CASA away from home
Kids in court for foster care depend on volunteerism
For local children who have been taken away from their families and placed in foster care for their own well-being, a CASA can be a lot more than a home. It’s also a person who stands up for their best interests in court.
An acronym for Court Appointed Special Advocates, CASA is an organization in Santa Fe and around the country that assigns volunteers to assist with and advocate for children in foster care, as the court determines whether they can be returned to their biological parents.
“CASA makes sure that kids are getting their needs met while they’re in foster care, that someone’s looking out for them,” says Desiree Beltran, the volunteer coordinator for CASA Santa Fe, who works with judges to match children with advocates.
The majority of children in the program are under the age of 5, and many don’t appear in court on days their cases are being discussed, hence the need for advocates to give voice to their needs.
Volunteers check in with a child and his or her foster family at the home and then report back to the judge about the child’s progress and whether the child is getting access to counseling, health care and services in school such as speech and occupational therapy, if needed.
“At the start [of a case], the recommendations are about what the child needs at the moment, to get better in school or for their mental or physical health, and towards the end, it’s really based more on recommendation to the judge about where the child should be permanently placed,” says Beltran.
After a screening process that includes a background check, selected volunteers receive 35 hours of training that covers topics like the process of the court and judicial system, information about substance abuse and other domestic issues, and cultural and diversity sensitivity.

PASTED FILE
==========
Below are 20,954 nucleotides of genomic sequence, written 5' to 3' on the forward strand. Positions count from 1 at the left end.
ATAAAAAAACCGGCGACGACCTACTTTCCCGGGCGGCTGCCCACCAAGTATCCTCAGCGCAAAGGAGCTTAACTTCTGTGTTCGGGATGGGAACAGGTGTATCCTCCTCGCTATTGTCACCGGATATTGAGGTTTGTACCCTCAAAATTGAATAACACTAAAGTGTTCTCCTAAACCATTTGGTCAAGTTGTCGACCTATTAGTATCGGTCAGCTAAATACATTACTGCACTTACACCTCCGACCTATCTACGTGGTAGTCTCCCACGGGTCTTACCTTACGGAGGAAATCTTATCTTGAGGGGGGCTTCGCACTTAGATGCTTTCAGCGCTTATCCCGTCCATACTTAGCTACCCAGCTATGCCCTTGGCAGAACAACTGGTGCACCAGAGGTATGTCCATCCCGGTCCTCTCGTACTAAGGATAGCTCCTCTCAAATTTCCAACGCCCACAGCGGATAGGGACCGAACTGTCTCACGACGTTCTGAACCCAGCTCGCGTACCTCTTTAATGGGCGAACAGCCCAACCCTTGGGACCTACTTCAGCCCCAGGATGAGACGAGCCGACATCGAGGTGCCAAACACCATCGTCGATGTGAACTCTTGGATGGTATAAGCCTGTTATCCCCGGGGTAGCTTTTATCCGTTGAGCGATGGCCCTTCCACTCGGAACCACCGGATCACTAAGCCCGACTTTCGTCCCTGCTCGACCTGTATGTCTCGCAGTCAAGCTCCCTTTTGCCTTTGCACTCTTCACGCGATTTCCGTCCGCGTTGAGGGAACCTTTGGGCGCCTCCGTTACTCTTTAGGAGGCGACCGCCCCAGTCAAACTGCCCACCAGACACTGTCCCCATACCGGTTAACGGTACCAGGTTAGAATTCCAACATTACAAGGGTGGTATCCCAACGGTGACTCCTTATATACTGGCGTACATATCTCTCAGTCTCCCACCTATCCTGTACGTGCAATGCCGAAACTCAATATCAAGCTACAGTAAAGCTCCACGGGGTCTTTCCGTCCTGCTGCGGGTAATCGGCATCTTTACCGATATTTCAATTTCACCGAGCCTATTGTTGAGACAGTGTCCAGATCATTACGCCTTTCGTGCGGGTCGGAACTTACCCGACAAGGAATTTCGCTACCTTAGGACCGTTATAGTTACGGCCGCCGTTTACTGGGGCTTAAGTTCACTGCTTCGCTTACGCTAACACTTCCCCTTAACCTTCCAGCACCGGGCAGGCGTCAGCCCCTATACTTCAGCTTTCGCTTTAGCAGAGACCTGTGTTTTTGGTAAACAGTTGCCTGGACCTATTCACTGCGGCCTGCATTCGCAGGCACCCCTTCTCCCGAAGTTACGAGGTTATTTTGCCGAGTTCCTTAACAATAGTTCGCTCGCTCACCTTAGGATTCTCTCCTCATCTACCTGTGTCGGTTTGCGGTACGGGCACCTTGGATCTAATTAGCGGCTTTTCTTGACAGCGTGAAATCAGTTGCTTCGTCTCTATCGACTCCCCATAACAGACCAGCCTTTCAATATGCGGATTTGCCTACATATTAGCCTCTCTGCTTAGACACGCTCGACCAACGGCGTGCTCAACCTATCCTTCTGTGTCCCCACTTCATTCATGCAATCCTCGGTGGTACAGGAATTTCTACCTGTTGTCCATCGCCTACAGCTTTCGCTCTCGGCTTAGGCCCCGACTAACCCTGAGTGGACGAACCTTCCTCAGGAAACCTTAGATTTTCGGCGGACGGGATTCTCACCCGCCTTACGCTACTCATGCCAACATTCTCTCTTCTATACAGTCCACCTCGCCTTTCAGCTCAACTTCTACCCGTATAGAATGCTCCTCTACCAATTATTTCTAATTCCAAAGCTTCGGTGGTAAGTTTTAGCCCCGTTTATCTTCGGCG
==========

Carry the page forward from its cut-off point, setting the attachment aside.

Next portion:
“Above all, [the volunteers] should be passionate about advocacy through the court system,” says Beltran.
Adair Waldenberg, a volunteer with a background in higher education, says that the work is rewarding but difficult.
“It can be incredibly frustrating and gut-wrenching…but it’s crucially important,” Waldenberg says.
Having empathy and keeping an open mind have helped her a lot as a volunteer, she says. “You can’t go into a case with any biases,” she says, “except to make sure the child has the best access to resources.”
Another reason CASA is useful is because the various lawyers, the judge and children’s court attorneys from the Children, Youth and Families Department attached to a child’s case often juggle several cases at once and have large workloads. In comparison, CASA advocates are only tasked with one child at a time.
Beltran says that this allows the child to be the “sole priority” of the advocate, who acts as the “eyes and ears of the court,” since they have more time to conduct visits. Although there are many professionals from the court and social welfare organizations working on a child’s case, Beltran says, “there is mutual respect because everyone recognizes that we all do this work because we care about children.”
The Santa Fe program, which was founded in 1995, currently has about 33 volunteers, but a new recruiting and training session is set to start in April. Beltran hopes to train a group of up to 15 new volunteers and says there’s still space in the upcoming session.